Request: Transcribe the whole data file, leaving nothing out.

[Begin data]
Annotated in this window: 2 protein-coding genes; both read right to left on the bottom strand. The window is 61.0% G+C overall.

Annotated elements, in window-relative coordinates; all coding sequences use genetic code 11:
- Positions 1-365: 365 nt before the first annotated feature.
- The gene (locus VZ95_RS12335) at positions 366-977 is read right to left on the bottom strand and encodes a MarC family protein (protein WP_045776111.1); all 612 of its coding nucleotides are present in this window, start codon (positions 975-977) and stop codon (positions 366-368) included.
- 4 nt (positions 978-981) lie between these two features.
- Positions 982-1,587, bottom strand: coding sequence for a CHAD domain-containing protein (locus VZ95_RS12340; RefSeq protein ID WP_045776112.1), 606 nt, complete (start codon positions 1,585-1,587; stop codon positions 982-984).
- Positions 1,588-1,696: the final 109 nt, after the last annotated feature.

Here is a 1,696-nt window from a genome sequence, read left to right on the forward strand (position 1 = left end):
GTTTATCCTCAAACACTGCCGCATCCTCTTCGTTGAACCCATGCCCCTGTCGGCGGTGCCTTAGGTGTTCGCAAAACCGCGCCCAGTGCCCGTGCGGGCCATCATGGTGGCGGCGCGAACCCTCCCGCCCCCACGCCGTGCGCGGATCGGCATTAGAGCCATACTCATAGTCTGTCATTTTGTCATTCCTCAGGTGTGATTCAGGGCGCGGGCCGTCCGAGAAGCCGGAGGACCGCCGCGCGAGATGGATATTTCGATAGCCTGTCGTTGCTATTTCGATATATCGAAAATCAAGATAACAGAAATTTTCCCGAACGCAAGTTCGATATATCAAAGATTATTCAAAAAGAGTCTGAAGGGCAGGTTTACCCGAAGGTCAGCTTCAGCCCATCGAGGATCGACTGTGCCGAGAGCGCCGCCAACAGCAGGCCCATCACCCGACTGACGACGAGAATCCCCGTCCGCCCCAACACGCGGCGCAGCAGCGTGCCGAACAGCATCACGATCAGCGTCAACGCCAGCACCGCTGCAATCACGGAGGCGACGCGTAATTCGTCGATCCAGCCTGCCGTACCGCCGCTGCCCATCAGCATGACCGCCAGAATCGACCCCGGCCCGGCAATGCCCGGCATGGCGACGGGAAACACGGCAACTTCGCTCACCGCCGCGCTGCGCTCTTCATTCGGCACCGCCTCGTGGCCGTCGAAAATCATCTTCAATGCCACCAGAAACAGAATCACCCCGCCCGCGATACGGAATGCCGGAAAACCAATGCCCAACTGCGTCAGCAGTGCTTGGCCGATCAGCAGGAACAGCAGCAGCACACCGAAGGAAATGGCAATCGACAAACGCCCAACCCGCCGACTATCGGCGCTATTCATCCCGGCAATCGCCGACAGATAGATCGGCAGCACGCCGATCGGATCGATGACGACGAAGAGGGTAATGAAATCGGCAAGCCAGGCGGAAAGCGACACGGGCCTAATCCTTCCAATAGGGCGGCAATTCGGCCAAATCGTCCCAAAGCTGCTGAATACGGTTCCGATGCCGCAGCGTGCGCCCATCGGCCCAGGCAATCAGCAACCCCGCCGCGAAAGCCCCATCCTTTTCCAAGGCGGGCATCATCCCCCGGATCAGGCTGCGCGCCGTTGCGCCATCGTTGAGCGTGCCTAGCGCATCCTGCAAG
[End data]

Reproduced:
Annotated in this window: 2 protein-coding genes; both read right to left on the bottom strand. The window is 61.0% G+C overall.

Annotated elements, in window-relative coordinates; all coding sequences use genetic code 11:
- Positions 1-365: 365 nt before the first annotated feature.
- The gene (locus VZ95_RS12335) at positions 366-977 is read right to left on the bottom strand and encodes a MarC family protein (protein WP_045776111.1); all 612 of its coding nucleotides are present in this window, start codon (positions 975-977) and stop codon (positions 366-368) included.
- 4 nt (positions 978-981) lie between these two features.
- Positions 982-1,587, bottom strand: coding sequence for a CHAD domain-containing protein (locus VZ95_RS12340; RefSeq protein ID WP_045776112.1), 606 nt, complete (start codon positions 1,585-1,587; stop codon positions 982-984).
- Positions 1,588-1,696: the final 109 nt, after the last annotated feature.

Here is a 1,696-nt window from a genome sequence, read left to right on the forward strand (position 1 = left end):
GTTTATCCTCAAACACTGCCGCATCCTCTTCGTTGAACCCATGCCCCTGTCGGCGGTGCCTTAGGTGTTCGCAAAACCGCGCCCAGTGCCCGTGCGGGCCATCATGGTGGCGGCGCGAACCCTCCCGCCCCCACGCCGTGCGCGGATCGGCATTAGAGCCATACTCATAGTCTGTCATTTTGTCATTCCTCAGGTGTGATTCAGGGCGCGGGCCGTCCGAGAAGCCGGAGGACCGCCGCGCGAGATGGATATTTCGATAGCCTGTCGTTGCTATTTCGATATATCGAAAATCAAGATAACAGAAATTTTCCCGAACGCAAGTTCGATATATCAAAGATTATTCAAAAAGAGTCTGAAGGGCAGGTTTACCCGAAGGTCAGCTTCAGCCCATCGAGGATCGACTGTGCCGAGAGCGCCGCCAACAGCAGGCCCATCACCCGACTGACGACGAGAATCCCCGTCCGCCCCAACACGCGGCGCAGCAGCGTGCCGAACAGCATCACGATCAGCGTCAACGCCAGCACCGCTGCAATCACGGAGGCGACGCGTAATTCGTCGATCCAGCCTGCCGTACCGCCGCTGCCCATCAGCATGACCGCCAGAATCGACCCCGGCCCGGCAATGCCCGGCATGGCGACGGGAAACACGGCAACTTCGCTCACCGCCGCGCTGCGCTCTTCATTCGGCACCGCCTCGTGGCCGTCGAAAATCATCTTCAATGCCACCAGAAACAGAATCACCCCGCCCGCGATACGGAATGCCGGAAAACCAATGCCCAACTGCGTCAGCAGTGCTTGGCCGATCAGCAGGAACAGCAGCAGCACACCGAAGGAAATGGCAATCGACAAACGCCCAACCCGCCGACTATCGGCGCTATTCATCCCGGCAATCGCCGACAGATAGATCGGCAGCACGCCGATCGGATCGATGACGACGAAGAGGGTAATGAAATCGGCAAGCCAGGCGGAAAGCGACACGGGCCTAATCCTTCCAATAGGGCGGCAATTCGGCCAAATCGTCCCAAAGCTGCTGAATACGGTTCCGATGCCGCAGCGTGCGCCCATCGGCCCAGGCAATCAGCAACCCCGCCGCGAAAGCCCCATCCTTTTCCAAGGCGGGCATCATCCCCCGGATCAGGCTGCGCGCCGTTGCGCCATCGTTGAGCGTGCCTAGCGCATCCTGCAAG